And now for our (optional) prompt, which takes its inspiration from another surrealist work, Federico Garcia Lorca’s poem “City that Does Not Sleep.” Lorca took much of his inspiration from Spanish folklore, but also wrote a group of harrowing poems based on time he spent in New York. (Lorca was nota fan of the Big Apple). “City That Does Not Sleep” is from that collection. Subtitled “Brooklyn Bridge Nocturne” in the original Spanish, it presents a kaleidoscopic, hallucinatory vision of the city as a wild countryside roamed by animals. Today, I’d like to challenge you to write a poem that, like The Color of Pomegranates and “City That Does Not Sleep,” incorporates wild, surreal images. Try to play around with writing that doesn’t make formal sense, but which engages all the senses and involves dream-logic.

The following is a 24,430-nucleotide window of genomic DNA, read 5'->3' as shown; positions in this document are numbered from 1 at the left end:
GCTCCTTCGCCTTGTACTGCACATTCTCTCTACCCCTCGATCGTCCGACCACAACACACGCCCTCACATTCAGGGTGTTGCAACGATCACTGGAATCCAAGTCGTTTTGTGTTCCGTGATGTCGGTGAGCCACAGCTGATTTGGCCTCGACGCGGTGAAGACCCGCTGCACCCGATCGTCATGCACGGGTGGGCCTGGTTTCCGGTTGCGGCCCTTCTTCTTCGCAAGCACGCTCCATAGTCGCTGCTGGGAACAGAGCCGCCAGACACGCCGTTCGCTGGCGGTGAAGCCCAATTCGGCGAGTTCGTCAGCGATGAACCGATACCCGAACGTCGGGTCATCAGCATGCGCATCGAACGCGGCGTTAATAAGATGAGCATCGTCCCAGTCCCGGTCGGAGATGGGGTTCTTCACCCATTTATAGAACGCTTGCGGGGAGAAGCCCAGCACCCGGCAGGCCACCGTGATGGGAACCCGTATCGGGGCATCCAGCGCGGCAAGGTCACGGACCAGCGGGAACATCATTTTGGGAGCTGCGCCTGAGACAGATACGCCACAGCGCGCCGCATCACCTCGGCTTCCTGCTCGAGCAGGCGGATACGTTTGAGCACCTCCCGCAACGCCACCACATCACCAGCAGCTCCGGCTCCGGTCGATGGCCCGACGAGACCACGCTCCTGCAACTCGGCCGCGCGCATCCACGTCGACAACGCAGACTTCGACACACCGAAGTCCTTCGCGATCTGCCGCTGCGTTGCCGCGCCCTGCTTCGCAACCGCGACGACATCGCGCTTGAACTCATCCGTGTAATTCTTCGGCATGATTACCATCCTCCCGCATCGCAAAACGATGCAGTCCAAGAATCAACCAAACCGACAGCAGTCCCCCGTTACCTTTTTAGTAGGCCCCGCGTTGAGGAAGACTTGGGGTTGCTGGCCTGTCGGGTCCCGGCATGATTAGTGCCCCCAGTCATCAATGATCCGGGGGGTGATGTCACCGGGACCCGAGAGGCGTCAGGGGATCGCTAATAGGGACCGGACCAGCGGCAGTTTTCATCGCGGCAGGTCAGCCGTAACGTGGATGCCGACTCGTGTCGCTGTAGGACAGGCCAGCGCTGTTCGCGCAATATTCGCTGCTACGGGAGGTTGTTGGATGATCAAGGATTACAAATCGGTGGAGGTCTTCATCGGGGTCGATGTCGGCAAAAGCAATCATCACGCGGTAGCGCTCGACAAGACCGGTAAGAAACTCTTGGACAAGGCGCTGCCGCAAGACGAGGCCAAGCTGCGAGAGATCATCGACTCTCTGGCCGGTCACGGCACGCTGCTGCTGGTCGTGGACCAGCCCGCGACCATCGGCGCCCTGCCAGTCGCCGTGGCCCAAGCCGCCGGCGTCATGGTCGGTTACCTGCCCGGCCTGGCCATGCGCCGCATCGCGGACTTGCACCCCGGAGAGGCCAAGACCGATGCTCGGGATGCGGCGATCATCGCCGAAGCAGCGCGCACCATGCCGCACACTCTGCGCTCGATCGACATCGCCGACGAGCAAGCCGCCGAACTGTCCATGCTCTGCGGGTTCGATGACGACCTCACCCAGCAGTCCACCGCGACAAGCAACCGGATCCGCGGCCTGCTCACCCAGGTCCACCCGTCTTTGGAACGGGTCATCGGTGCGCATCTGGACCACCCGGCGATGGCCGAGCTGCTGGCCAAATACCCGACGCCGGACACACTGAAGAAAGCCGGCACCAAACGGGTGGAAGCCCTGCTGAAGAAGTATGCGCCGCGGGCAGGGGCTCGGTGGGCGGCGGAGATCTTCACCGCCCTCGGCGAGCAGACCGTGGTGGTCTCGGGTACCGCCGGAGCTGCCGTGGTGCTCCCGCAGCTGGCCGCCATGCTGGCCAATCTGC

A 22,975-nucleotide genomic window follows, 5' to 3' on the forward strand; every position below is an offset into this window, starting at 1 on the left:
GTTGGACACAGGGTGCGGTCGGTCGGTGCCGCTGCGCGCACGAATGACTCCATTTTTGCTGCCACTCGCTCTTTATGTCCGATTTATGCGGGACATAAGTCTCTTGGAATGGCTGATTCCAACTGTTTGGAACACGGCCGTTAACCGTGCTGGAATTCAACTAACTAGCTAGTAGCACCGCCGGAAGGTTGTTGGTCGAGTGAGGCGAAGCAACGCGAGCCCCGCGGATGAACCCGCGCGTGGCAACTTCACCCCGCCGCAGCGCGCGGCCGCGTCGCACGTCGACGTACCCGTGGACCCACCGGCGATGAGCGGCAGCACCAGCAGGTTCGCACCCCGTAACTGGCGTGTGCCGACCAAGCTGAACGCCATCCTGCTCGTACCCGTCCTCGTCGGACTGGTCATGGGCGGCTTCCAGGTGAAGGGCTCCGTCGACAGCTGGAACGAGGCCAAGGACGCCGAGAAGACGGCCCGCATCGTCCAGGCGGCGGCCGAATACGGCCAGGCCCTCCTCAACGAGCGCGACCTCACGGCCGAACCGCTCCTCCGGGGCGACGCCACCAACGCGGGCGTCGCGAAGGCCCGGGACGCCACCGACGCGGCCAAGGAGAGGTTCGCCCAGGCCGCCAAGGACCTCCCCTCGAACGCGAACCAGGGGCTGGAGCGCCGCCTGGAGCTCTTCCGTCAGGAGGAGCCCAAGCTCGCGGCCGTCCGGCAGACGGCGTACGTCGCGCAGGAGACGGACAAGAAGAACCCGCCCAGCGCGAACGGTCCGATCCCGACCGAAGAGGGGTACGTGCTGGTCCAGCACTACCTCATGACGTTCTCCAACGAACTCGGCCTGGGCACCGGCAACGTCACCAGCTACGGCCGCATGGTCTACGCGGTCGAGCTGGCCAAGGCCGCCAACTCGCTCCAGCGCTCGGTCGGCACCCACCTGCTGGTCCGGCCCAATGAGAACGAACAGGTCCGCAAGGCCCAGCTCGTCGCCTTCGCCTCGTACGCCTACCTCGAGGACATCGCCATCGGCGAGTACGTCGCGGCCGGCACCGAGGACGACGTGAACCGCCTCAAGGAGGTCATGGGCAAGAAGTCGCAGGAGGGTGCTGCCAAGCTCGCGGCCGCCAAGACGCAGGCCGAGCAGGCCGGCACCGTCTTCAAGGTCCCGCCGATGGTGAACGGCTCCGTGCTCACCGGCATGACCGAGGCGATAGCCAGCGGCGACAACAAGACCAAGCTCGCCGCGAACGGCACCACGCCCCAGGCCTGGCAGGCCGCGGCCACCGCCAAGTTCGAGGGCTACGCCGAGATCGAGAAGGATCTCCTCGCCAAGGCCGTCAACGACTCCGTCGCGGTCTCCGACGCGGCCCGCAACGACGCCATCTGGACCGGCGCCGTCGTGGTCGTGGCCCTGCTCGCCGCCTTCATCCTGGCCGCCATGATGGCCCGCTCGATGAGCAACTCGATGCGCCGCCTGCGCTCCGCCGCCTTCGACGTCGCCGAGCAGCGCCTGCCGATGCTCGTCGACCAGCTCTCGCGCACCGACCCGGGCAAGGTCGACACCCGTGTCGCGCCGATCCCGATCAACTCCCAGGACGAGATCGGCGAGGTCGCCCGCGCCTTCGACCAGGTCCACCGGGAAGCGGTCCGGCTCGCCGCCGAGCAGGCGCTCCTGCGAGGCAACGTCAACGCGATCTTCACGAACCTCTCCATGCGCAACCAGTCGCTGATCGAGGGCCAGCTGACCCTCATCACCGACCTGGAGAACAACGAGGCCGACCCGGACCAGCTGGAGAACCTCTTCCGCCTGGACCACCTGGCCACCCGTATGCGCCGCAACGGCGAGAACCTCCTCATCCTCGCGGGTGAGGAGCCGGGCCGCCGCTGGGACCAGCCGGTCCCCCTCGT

I dedicate today’s poem to all those who are either fighting cancer or seen someone close fighting it or have lost someone to cancer.
Was Satan himself, in all his cimmerian, black glory-
On a perfectly clear blue day
His canines desperate to dig, he was starved and hungry
He chose the kindest of the lot and made his way
She hadn’t known when and how he’d entered,
Tentacles clinging to her tender flesh
Gnawing surreptitiously, His efforts concentred
Her cells; supple, fresh
no longer. He’d turned them into zombies
Duplicating and replicating
Slithering, ravaging, busy
Ugly claws tightening
A hoarse lump
An inconspicuous stump
Roots deep, piercing, menacing
Jubilant; her body his toy
Wild forest fire burning
inch by inch to destroy
Dry autumn leaves
Tired, she grieves
Eyes glowing, he’s rejoicing
Her body weakened
A warrior fighting
Her soul he couldn’t touch
In memory of all those beautiful souls lost to this dreaded disease.
Copyright©2019. lifeateacher.wordpress.com. All Rights Reserved.
P.C. From the Net